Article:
Necrobrasiliana Thiago Martins de Melo

30/03/2019 - 04/05/2019

To start its 2019 program, Galeria Leme A/D is pleased to announce “Necrobrasiliana”, the first solo exhibition of Thiago Martins de Melo in its space. As the gallery’s most recent member, the artist presents a new series of works, whose theme approaches concepts related to death, in order to deal with Brazil’s historical legacies through the idea of Necropolitics[1].

As from the anachronistic crossing of narratives about resistances and decadences, symbologies and characters, spirituality and syncretism, Thiago Martins de Melo uses the traditional methods of painting to address issues related to the State of Exception in Brazil. In the work “Necrobrasiliana” (2019), the artist combines large canvases to depict situations that haunt himself. On a metallic background and sided by two pillars with mutilated indigenous heads on the top, besides the imposing figure of Carlos Marighella[2], there are layers of images about moments linked to extermination and other troubles faced by minorities.

In “Caminho da Anta” [Path of Tapir] (2019), for instance, the artist revisits the homonymous constellation (as the Milky Way is called by the indigenous tradition, including the Tupinambas of the Maranhao State, where the artist is from) in a large installation composed of several small works. Each one of them brings an archetypal image, which is normally rooted in the collective consciousness of the Brazilian people, such as some iconic photographs or emblematic figures.

The works of Thiago Martins de Melo, be they sculptures, installations, videos or paintings, make impact, not only for their usual large dimensions and subjects, but essentially for their exuberance on techniques and material. In his paintings, layers and layers of processes are superimposed and combined with other types of materials attached, which extrapolate the two-dimensionality of the canvas. Large quantities of strong colour paints drive the allegorical narratives to deal with matters that are intrinsic to the conditions imposed by the colonialism in Brazil.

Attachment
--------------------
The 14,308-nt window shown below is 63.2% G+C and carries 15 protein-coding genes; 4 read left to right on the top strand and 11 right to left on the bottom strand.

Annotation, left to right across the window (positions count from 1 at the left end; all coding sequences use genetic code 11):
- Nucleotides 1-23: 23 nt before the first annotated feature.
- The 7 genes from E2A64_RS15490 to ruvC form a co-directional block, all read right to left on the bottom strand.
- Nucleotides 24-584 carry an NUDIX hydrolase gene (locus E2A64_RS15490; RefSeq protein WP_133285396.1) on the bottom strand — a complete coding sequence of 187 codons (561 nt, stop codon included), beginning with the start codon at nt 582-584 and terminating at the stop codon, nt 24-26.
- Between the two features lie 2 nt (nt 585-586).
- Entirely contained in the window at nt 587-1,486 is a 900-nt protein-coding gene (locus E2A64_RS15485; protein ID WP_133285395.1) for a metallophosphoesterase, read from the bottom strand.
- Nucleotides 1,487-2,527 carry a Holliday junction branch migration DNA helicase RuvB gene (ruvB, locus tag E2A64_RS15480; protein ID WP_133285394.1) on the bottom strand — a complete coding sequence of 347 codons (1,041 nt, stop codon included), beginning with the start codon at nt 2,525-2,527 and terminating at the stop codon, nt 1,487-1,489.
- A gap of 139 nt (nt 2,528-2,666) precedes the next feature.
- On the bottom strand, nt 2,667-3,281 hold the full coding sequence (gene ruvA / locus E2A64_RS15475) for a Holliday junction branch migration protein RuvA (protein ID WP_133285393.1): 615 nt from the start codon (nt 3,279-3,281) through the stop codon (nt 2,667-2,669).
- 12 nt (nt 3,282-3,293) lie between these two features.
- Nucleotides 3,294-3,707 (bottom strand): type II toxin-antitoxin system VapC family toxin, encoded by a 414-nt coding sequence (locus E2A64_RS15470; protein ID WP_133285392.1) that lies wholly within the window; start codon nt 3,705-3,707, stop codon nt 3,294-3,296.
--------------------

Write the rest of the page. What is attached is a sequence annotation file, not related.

About the artist:

Thiago Martins de Melo. Sao Luís, Brazil, 1981. Lives and works in Sao Luís, Brazil.

Among his solo exhibitions are: bárbara balaclava, Programa Emergência, Saco Azul/Maus Hábitos, Porto, Portugal (2018); Bárbaro Barroco, Gamma Galeria, Guadalajara, Mexico (2016); Teatro Nagô-cartesiano e o Corte Azimutal do Mundo, Mendes Wood DM, Sao Paulo, Brazil (2013); III Mostra do Programa de Exposição Centro Cultural São Paulo, Sao Paulo, Brazil (2010); Sad Goat, Projeto Trajetórias 2009, Fundação Joaquim Nabuco, Recife, Brazil (2009), among others.

Group exhibitions: Verzuimd Brazil – Brasil Desamparado, Prêmio CNI SESI SENAI Mancantonio Vilaça para as Artes Plásticas, Brazil (2018); Panoramas do Sul, 20º Festival de Arte Contemporânea Sesc_Videobrasil, São Paulo, Brazil (2017); Contemporary Brazilian Arts from the Rubell Family Collection, Miami, USA (2016); Dakar Biennale, Dakar, Senegal (2016); 10a Mercosul Biennale, Santander Cultural, Porto Alegre, Brazil (2015); 1a Asunción International Biennale – Grito de Libertad, Asunción, Paraguay (2015); 31a Sao Paulo Biennale – Como (…) coisas que não existem, Sao Paulo, Brazil (2014); Histórias Mestiças, Instituto Tomie Ohtake, Sao Paulo, Brazil (2014); 12a Lyon Biennale, France (2013); To be with art is all we ask, Astrup Fearnley Museet, Oslo, Norway (2012); Caos e efeito, Itaú Cultural, Sao Paulo, Brazil (2011); among others.

His works belong to the following collections: Rubell Family Collection – Contemporary Arts Foundation, Miami, USA; MASP – Museu de Arte de São Paulo, Sao Paulo, Brazil; Thyssen-Bornemisza Art Contemporary, Vienna, Austria; Museu de Arte Contemporânea do Ceará, Fortaleza, Brazil; Astrup Fearnley Museum of Modern Art, Oslo, Norway; Gilberto Chateaubriand Collection; PAMM – Pérez Art Museum Miami, Miami, USA.


[1] The concept of Necropolitics was created by the sociologist from Cameroon Achille Mbembe to discuss how the power and sovereignty impose rules about who can live and who should die.

[2] Carlos Marighella was a Brazilian politician and activist, also writer, killed by the Military dictatorship in 1969.



Click here for the exhibition preview.